Cultural Coffee Maps

A Practical Coffee Map

I am particularly gifted at getting lost. So when we visit a new town, I have to map things out. Of course, “mapping things out” is really “figuring out how to get to the best coffee shops in town.” There is a trick to it. I have a handy (free) app that I rely on when visiting new places. It is called “Closest Cup.” Opening the app brings up a list of the closest coffee shops. The listing is linked to the business’s website and location in google maps. Wherever I am, a few minutes of scrolling through my “Closest Cup” app and even I can find locally roasted fair-trade coffee nearby without getting lost.

A screenshot of Closest Cup when in Denver, CO

A screenshot of Closest Cup when in Denver, CO

Last weekend, my husband, daughter and I traveled to Denver, Colorado for the first time. Of course, I had to map my trip. Maps can be works of art that show what’s important to the maker. Even one of the earliest “scientific” maps – the Mercator Projection – wrongly distorts Europe’s land mass near the North Pole, making it look much larger than it really is in relation to the other countries, (Seager). I suppose one map of my life would be a street map with little coffee mug icons where the best cafés sit. “Closest Cup” may be my life-map.

Denver has good coffee. I visited four quality cafes in the three days we were there. The coffee highlight of the trip was a visit to Steam, which was listed as one of the “Top 25 Coffee Shops in the World,” if such hyperbolic lists are even faintly realistic.

While my husband was at a trade show (he was there for work, so my daughter and I roamed the town during the afternoon) Carissa and I hopped in the rental car, opened the “Closest Cup” map and had Siri talk us through the drive.

Steam is located in a suburb outside of Denver in a tiny Victorian-style house with white clapboards, a wooden floor, and crowning on the top of the walls. To the back sits a cute patio reminiscent of an English Garden with white scrolled metal chairs, round tables and, unexpectedly, the exposed fuselage of a small plane. Industrial elements inside the Victorian style abode – exposed air ducts, metal tables and iron chandeliers – gave the place a cool retro-yet-modern feel.

Very cool lighting

Very cool lighting

A plane fuselage in the patio... seems logical

A plane fuselage in the patio… seems logical

I opened the door, anticipating one of the “Top 25 Coffee Shops in the World,” and four baristas in white shirts and pants with black aprons stared me up and down before turning back to their conversation. The twenty or so patrons in the room, all in skinny jeans, fashionable flannel and horn-rimmed glasses did the same.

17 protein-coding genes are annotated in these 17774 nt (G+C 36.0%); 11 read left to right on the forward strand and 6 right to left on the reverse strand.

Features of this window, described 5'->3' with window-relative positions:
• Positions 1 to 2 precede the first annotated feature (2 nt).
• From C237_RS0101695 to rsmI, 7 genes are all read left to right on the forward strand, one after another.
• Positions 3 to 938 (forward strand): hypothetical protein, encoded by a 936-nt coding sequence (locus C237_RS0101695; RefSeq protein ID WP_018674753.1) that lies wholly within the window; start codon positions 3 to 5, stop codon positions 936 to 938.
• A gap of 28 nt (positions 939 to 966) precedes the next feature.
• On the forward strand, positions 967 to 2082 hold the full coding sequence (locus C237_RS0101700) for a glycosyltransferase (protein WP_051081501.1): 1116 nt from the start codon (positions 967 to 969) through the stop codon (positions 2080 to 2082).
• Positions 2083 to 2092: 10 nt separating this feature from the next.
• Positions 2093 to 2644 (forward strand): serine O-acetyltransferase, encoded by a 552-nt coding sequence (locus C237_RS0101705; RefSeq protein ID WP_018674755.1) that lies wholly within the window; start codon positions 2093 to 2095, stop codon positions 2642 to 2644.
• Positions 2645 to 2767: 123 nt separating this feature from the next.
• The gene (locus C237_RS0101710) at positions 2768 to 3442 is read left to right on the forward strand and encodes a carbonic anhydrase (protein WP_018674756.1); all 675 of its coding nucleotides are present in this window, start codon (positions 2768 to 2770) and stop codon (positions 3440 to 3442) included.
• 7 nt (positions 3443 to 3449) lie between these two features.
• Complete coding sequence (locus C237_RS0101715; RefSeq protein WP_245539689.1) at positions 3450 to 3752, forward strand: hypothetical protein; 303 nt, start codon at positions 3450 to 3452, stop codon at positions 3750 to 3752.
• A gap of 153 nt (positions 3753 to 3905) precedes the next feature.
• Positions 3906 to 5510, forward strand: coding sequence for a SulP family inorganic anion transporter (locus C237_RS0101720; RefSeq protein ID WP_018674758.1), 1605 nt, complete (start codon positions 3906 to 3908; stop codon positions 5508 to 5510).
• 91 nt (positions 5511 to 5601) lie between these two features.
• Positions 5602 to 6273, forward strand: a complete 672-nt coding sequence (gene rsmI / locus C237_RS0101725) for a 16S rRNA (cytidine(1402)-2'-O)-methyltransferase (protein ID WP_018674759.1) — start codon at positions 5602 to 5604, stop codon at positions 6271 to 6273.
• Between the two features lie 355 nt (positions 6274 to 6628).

A splendid latte from Steam in Denver, CO

A splendid latte from Steam in Denver, CO



This is not what was supposed to happen. According to Spurr, I was supposed to be the visitor feasting my eyes upon my new surroundings, (1993) Instead what I encountered was the gaze of two dozen unimpressed hipsters.

Despite the odds, I had to fulfill my quest: I ordered a latte from the black-aproned barista.

The truly delightful beverage was made on a magnificent, shiny Marzocco. The latte art was crisp; it looked like he’d used a brown sharpie on white paper. And it tasted very good – great foam with a deep, smooth espresso. In fact, it reminded me of my favorite Tucson haunt: Presta Coffee. Except that I am not an outsider at Presta.

A Different Kind of Coffee Map

Last night I happened across a PBS documentary, Colombia: Capital & Coffee from the series In the Americas with David Yetman. The host was touring Zona Cafetera, the geographical source of most Columbian coffee. Each coffee farm had its own specialty; each coffee farm owner his or her own personality.

The piece ended with a segment on a great carnival held each year to crown the “Coffee Queen.” Each coffee-growing region sent a beauty queen, a float and local dancers and costumes to parade through the streets. There were groups dressed as butterflies celebrating the butterflies that migrate to their coffee plants at the start of the season. There was a group from an area where former slaves settled; they danced with giant puppets representing death, the devil, and a witch, who were being fended off by a man on a makeshift horse, (Yetman).

This parade was a living, moving map. It didn’t show the spatial relations of each area, but it told at a glance the culture and celebration of each area.

I wondered if the ethos of coffee shops reflect their area like the floats and dancers in Columbia’s coffee parade? Denver’s Steam can celebrate its hipster-ness and Tucson’s Presta its laid-back southwestern-ness while we travelers get to mark them on our mental maps, savoring a taste of each.